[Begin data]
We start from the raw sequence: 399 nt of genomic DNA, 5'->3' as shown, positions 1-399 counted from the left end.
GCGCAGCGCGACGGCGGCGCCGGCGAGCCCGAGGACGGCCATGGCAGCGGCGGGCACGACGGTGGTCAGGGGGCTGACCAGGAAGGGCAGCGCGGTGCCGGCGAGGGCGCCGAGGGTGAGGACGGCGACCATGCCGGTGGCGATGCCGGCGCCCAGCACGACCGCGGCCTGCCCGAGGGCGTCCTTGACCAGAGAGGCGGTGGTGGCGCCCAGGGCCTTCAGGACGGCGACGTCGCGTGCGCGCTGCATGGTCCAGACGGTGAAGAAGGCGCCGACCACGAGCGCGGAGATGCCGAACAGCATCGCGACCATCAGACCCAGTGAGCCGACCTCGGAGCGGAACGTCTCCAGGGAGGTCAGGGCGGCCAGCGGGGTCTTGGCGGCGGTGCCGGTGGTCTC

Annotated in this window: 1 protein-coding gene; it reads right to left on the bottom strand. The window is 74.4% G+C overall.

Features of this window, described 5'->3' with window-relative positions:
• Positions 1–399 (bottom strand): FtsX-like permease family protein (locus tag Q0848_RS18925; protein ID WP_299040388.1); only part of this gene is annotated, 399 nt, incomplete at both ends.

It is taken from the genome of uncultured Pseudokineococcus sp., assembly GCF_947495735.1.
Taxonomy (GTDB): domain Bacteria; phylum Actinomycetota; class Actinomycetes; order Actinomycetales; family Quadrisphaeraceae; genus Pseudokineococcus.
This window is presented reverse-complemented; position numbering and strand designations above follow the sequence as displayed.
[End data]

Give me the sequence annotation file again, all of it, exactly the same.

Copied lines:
We start from the raw sequence: 399 nt of genomic DNA, 5'->3' as shown, positions 1-399 counted from the left end.
GCGCAGCGCGACGGCGGCGCCGGCGAGCCCGAGGACGGCCATGGCAGCGGCGGGCACGACGGTGGTCAGGGGGCTGACCAGGAAGGGCAGCGCGGTGCCGGCGAGGGCGCCGAGGGTGAGGACGGCGACCATGCCGGTGGCGATGCCGGCGCCCAGCACGACCGCGGCCTGCCCGAGGGCGTCCTTGACCAGAGAGGCGGTGGTGGCGCCCAGGGCCTTCAGGACGGCGACGTCGCGTGCGCGCTGCATGGTCCAGACGGTGAAGAAGGCGCCGACCACGAGCGCGGAGATGCCGAACAGCATCGCGACCATCAGACCCAGTGAGCCGACCTCGGAGCGGAACGTCTCCAGGGAGGTCAGGGCGGCCAGCGGGGTCTTGGCGGCGGTGCCGGTGGTCTC

Annotated in this window: 1 protein-coding gene; it reads right to left on the bottom strand. The window is 74.4% G+C overall.

Features of this window, described 5'->3' with window-relative positions:
• Positions 1–399 (bottom strand): FtsX-like permease family protein (locus tag Q0848_RS18925; protein ID WP_299040388.1); only part of this gene is annotated, 399 nt, incomplete at both ends.

It is taken from the genome of uncultured Pseudokineococcus sp., assembly GCF_947495735.1.
Taxonomy (GTDB): domain Bacteria; phylum Actinomycetota; class Actinomycetes; order Actinomycetales; family Quadrisphaeraceae; genus Pseudokineococcus.
This window is presented reverse-complemented; position numbering and strand designations above follow the sequence as displayed.